Riigikogu adopts declaration in support of UN Compact on Migration

Succeeded with their motion for a parliamentary declaration to end the government crisis: MPs of the Social Democratic Party.
Succeeded with their motion for a parliamentary declaration to end the government crisis: MPs of the Social Democratic Party. Source: Priit Mürk/ERR

The Riigikogu on Monday evening adopted a declaration in support of the UN Compact on Migration. After the parliament's sitting dragged on for hours, with parties demanding recesses time and again, 41 members voted in favour and 27 against. The Reform Party didn't participate.

The Centre Party, the Social Democratic Party (SDE) and independents Margus Tsahkna and Monika Haukanõmm voted in favour, while Pro Patria, the Conservative People's Party of Estonia (EKRE) and the Free Party's MPs voted against. They were joined by four more independents.

Pro Patria chairman chides Reform for refusal to participate

The Reform Party did not participate in the vote, with chairwoman Kaja Kallas declaring the matter a "failure" of government, seeing as less than half of the Riigikogu and only part of the coalition voted in favour.

Reform in turn was criticised by Pro Patria chairman Helir-Valdor Seeder. That Reform's MPs refused to take on the responsibility of their office is "bad," he said, adding that Reform is split on the issue of the UN Compact on Migration as well.

The debate of the declaration dragged on into Monday evening, as EKRE called for a vote on each of the proposed amendments and also made use of its right to call for recesses.

The most important amendment, the Reform Party's demand that the text of the declaration include a call for a government decision in the matter, was voted down 52 to 43.

Mikser: Fears of mass immigration baseless

Leading up to the vote, the parties repeated their points of view. Minister of Foreign Affairs Sven Mikser (SDE) delivered a political declaration of his own. "The Compact on Migration isn't an international treaty, neither in the spirit of the Estonian nor that of international law. It isn't binding to Estonia or any other country. It doesn't take away our right to independently shape our own migration and border policy. It does not make migration a human right. It won't bring more migrants to Estonia, not even considering the group and amount that might make it here," Mikser said.

"None of us here has some sort of secret agenda to promote mass immigration to Estonia. These fears are baseless. Ad none of us wants to secretly take on disagreeable or unacceptable responsibilities. Those fears are baseless," the minister stressed.

Minister of Justice Urmas Reinsalu (Pro Patria), who earlier in November blocked a government decision on the UN Compact on Migration, called on MPs not to support the declaration, stressing the importance of the national parliament's rejecting it.

"People with no sensitivity for the social and historical perspective are saying that the question we're discussing isn't important. That isn't so. It's the timeless question where we come from and where we are going. I hope that the representatives of the people will make their decision free of party pressure and votes this agreement down," Reinsalu said.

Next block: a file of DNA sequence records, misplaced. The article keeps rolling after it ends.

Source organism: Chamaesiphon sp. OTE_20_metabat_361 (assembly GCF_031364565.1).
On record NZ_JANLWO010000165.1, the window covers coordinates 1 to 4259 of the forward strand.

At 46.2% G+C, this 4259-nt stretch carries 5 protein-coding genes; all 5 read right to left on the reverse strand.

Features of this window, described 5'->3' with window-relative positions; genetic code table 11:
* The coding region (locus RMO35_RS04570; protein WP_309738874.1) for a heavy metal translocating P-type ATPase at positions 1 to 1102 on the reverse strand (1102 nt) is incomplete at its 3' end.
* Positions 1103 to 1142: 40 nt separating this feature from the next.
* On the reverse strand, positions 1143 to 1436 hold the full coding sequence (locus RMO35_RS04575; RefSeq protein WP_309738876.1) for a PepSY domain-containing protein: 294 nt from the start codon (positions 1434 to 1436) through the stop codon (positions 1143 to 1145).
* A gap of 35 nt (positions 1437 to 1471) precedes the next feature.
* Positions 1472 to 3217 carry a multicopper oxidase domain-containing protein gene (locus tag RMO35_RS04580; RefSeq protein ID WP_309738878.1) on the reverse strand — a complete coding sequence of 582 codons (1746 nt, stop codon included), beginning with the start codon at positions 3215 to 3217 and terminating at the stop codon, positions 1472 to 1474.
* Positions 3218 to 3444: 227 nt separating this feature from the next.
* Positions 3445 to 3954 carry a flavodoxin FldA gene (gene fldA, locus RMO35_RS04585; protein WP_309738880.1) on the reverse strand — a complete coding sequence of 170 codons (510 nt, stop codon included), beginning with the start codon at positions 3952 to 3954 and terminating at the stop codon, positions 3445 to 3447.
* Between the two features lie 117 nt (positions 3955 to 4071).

Vote important to both EKRE and Pro Patria election campaigns

EKRE's Martin Helme made it clear that his party is ready to let things escalate further, accusing Pro Patria of being insincere in its stance on the UN Compact. Its attitude is just a pose, Helme said.

"They aren't ready to go all the way," he added. "We know that the Social Democrats are the only political force in this hall who are ready to accept actual political damage to push their vile ideology through. Pro Patria are only taking on a pose, but it isn't ready to sink the state budget, it isn't ready to sink the government where they are getting steamrolled, it isn't ready to vote in favour of sending this back to the government, where they could block it again. We are doing something, and we are saying very clearly, we are ready to escalate this further," Helme said.

Helme also commented on an incident outside parliament earlier on in the day, where several EKRE supporters had dragged Social Democrat Indrek Tarand MEP to the ground and repeatedly kicked him, accusing Tarand in turn of having attacked the EKRE rally. Helme also stated again that Tarand was drunk, which the police earlier confirmed is not true: Tarand was tested and found to be sober.

In the context of the ongoing election campaign, what happened both in the government and in the Riigikogu is of significant importance both to Pro Patria and EKRE. The latter has recently risen to the position of Estonia's third-strongest contender in the polls, claiming much of the support for itself that Pro Patria was able to count on in earlier elections. In turn, Pro Patria has taken on a more pronounced position on migration, hoping to win back some of its support.

Ratas: UN Compact not binding, Estonia to continue to shape its own migration policy

Prime Minister Jüri Ratas (Centre) said after the sitting that Estonia will base its steps in the support of the UN Compact on Migration on the Riigikogu's declaration. "I respect and recognise the parliament's decision to support the UN's global compact on migration," the prime minister said.

Ratas stressed that the UN Compact is not a legally binding document. This principle is written into the Compact, and Chancellor of Justice Ülle Madise has come to the same conclusion, Ratas said.

"The document stresses just as clearly that it supports the sovereign right of every country to shape its own migration policy. We will decide independently also in the future if we allow people in, and who and how we do it and how we protect our borders," Ratas said.

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Editor: Dario Cavegn

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